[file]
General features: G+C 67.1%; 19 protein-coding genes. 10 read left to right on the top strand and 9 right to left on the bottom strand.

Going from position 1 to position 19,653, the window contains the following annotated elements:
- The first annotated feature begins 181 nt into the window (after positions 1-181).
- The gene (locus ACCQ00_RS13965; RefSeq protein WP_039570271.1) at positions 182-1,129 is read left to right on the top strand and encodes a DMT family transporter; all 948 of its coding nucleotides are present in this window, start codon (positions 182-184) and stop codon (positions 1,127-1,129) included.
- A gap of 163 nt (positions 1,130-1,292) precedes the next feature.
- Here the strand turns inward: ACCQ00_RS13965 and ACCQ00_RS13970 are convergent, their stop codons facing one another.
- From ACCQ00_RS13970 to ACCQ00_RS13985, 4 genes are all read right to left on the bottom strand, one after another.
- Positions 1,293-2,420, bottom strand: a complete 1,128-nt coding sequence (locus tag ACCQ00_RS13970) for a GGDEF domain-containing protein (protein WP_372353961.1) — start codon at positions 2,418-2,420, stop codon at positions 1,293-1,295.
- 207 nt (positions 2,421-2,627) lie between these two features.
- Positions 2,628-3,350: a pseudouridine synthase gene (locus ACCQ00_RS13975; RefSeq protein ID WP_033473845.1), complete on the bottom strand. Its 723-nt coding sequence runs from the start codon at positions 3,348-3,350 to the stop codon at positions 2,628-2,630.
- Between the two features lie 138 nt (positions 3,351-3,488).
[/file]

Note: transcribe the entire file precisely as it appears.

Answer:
General features: G+C 67.1%; 19 protein-coding genes. 10 read left to right on the top strand and 9 right to left on the bottom strand.

Going from position 1 to position 19,653, the window contains the following annotated elements:
- The first annotated feature begins 181 nt into the window (after positions 1-181).
- The gene (locus ACCQ00_RS13965; RefSeq protein WP_039570271.1) at positions 182-1,129 is read left to right on the top strand and encodes a DMT family transporter; all 948 of its coding nucleotides are present in this window, start codon (positions 182-184) and stop codon (positions 1,127-1,129) included.
- A gap of 163 nt (positions 1,130-1,292) precedes the next feature.
- Here the strand turns inward: ACCQ00_RS13965 and ACCQ00_RS13970 are convergent, their stop codons facing one another.
- From ACCQ00_RS13970 to ACCQ00_RS13985, 4 genes are all read right to left on the bottom strand, one after another.
- Positions 1,293-2,420, bottom strand: a complete 1,128-nt coding sequence (locus tag ACCQ00_RS13970) for a GGDEF domain-containing protein (protein WP_372353961.1) — start codon at positions 2,418-2,420, stop codon at positions 1,293-1,295.
- 207 nt (positions 2,421-2,627) lie between these two features.
- Positions 2,628-3,350: a pseudouridine synthase gene (locus ACCQ00_RS13975; RefSeq protein ID WP_033473845.1), complete on the bottom strand. Its 723-nt coding sequence runs from the start codon at positions 3,348-3,350 to the stop codon at positions 2,628-2,630.
- Between the two features lie 138 nt (positions 3,351-3,488).